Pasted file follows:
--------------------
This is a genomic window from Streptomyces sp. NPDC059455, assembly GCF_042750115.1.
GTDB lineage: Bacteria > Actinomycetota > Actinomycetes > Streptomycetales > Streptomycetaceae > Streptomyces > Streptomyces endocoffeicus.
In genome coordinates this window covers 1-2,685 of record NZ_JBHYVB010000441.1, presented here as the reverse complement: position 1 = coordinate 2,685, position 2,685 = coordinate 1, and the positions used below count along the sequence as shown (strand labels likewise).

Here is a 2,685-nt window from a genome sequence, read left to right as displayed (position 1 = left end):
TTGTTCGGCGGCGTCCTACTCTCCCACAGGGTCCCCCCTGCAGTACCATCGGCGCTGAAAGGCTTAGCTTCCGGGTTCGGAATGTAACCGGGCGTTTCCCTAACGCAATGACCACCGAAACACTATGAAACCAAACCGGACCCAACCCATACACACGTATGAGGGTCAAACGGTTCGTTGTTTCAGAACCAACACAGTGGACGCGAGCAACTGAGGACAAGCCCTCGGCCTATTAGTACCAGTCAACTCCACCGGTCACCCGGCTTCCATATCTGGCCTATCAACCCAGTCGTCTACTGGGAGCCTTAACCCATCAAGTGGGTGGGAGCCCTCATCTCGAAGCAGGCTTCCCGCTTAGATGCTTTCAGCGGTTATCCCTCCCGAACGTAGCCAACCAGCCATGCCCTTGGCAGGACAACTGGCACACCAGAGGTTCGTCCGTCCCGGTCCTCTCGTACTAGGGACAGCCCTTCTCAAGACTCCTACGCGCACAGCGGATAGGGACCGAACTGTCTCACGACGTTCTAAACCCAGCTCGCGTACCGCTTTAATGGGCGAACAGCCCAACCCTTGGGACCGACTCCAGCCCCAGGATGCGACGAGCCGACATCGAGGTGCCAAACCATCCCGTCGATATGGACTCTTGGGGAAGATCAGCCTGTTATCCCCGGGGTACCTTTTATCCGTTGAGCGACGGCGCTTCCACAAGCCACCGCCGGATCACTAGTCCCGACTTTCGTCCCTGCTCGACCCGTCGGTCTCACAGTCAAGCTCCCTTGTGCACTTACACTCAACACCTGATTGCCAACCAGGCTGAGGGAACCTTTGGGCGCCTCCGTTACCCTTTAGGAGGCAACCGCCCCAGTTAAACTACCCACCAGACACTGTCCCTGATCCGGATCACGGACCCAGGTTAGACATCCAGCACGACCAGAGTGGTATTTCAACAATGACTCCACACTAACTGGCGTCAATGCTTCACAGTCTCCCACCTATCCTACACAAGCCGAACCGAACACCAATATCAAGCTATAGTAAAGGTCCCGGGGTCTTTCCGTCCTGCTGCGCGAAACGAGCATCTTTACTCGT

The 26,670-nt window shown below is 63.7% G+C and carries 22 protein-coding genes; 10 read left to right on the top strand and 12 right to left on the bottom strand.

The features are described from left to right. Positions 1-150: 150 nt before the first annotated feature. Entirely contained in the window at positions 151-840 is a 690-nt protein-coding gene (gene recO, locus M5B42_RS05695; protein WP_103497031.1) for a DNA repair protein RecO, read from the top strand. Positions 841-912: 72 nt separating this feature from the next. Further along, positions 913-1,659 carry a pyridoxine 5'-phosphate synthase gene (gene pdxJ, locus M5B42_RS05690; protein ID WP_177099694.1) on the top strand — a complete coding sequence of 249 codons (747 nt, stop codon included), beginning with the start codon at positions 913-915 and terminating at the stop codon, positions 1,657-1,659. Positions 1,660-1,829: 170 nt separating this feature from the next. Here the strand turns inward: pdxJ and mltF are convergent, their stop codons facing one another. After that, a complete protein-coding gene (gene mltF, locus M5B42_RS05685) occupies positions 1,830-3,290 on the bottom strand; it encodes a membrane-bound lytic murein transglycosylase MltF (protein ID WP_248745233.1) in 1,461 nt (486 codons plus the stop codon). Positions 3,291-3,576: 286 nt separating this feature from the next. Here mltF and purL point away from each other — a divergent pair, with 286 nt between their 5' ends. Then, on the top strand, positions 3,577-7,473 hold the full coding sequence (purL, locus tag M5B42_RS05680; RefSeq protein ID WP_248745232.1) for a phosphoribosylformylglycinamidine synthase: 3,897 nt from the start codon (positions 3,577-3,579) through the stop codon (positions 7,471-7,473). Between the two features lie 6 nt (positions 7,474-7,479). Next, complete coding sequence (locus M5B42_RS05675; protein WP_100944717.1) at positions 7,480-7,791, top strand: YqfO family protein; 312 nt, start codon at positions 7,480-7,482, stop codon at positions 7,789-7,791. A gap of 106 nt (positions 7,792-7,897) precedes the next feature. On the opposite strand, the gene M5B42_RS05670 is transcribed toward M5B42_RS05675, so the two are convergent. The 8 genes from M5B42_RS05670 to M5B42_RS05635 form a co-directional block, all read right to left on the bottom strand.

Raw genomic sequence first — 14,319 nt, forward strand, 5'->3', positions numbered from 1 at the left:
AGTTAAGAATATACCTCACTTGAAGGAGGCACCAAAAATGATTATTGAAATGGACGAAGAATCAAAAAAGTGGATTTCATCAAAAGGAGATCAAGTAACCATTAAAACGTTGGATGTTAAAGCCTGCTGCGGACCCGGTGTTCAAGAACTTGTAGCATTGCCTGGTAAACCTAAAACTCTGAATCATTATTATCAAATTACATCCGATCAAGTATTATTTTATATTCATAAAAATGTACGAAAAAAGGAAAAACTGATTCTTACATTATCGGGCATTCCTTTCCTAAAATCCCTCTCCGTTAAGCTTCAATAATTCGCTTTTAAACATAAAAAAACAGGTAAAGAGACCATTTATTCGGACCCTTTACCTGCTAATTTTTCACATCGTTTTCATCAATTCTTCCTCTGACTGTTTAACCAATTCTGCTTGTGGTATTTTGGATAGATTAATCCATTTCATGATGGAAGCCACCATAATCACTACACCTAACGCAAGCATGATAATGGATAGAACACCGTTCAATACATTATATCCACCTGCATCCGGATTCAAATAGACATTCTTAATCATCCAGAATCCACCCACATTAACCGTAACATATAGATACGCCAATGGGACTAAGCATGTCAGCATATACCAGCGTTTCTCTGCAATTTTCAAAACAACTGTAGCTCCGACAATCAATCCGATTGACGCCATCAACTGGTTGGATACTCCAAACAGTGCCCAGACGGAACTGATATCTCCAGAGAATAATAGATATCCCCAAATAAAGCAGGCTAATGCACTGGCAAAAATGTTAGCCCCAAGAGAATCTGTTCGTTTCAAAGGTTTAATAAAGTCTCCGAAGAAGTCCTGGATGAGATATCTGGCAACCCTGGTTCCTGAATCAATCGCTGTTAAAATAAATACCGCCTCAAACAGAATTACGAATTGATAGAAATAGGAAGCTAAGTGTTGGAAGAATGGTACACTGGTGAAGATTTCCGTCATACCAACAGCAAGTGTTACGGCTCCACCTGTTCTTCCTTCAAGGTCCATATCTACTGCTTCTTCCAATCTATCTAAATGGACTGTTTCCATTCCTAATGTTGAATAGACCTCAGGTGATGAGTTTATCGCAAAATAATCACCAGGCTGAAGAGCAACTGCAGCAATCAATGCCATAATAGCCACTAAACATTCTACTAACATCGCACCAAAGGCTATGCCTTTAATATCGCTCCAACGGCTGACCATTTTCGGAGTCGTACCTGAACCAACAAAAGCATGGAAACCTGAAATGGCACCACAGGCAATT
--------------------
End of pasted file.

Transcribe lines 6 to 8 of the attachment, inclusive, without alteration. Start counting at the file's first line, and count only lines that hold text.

The 26,670-nt window shown below is 63.7% G+C and carries 22 protein-coding genes; 10 read left to right on the top strand and 12 right to left on the bottom strand.

The features are described from left to right. Positions 1-150: 150 nt before the first annotated feature. Entirely contained in the window at positions 151-840 is a 690-nt protein-coding gene (gene recO, locus M5B42_RS05695; protein WP_103497031.1) for a DNA repair protein RecO, read from the top strand. Positions 841-912: 72 nt separating this feature from the next. Further along, positions 913-1,659 carry a pyridoxine 5'-phosphate synthase gene (gene pdxJ, locus M5B42_RS05690; protein ID WP_177099694.1) on the top strand — a complete coding sequence of 249 codons (747 nt, stop codon included), beginning with the start codon at positions 913-915 and terminating at the stop codon, positions 1,657-1,659. Positions 1,660-1,829: 170 nt separating this feature from the next. Here the strand turns inward: pdxJ and mltF are convergent, their stop codons facing one another. After that, a complete protein-coding gene (gene mltF, locus M5B42_RS05685) occupies positions 1,830-3,290 on the bottom strand; it encodes a membrane-bound lytic murein transglycosylase MltF (protein ID WP_248745233.1) in 1,461 nt (486 codons plus the stop codon). Positions 3,291-3,576: 286 nt separating this feature from the next. Here mltF and purL point away from each other — a divergent pair, with 286 nt between their 5' ends. Then, on the top strand, positions 3,577-7,473 hold the full coding sequence (purL, locus tag M5B42_RS05680; RefSeq protein ID WP_248745232.1) for a phosphoribosylformylglycinamidine synthase: 3,897 nt from the start codon (positions 3,577-3,579) through the stop codon (positions 7,471-7,473). Between the two features lie 6 nt (positions 7,474-7,479). Next, complete coding sequence (locus M5B42_RS05675; protein WP_100944717.1) at positions 7,480-7,791, top strand: YqfO family protein; 312 nt, start codon at positions 7,480-7,482, stop codon at positions 7,789-7,791. A gap of 106 nt (positions 7,792-7,897) precedes the next feature. On the opposite strand, the gene M5B42_RS05670 is transcribed toward M5B42_RS05675, so the two are convergent. The 8 genes from M5B42_RS05670 to M5B42_RS05635 form a co-directional block, all read right to left on the bottom strand.

Raw genomic sequence first — 14,319 nt, forward strand, 5'->3', positions numbered from 1 at the left: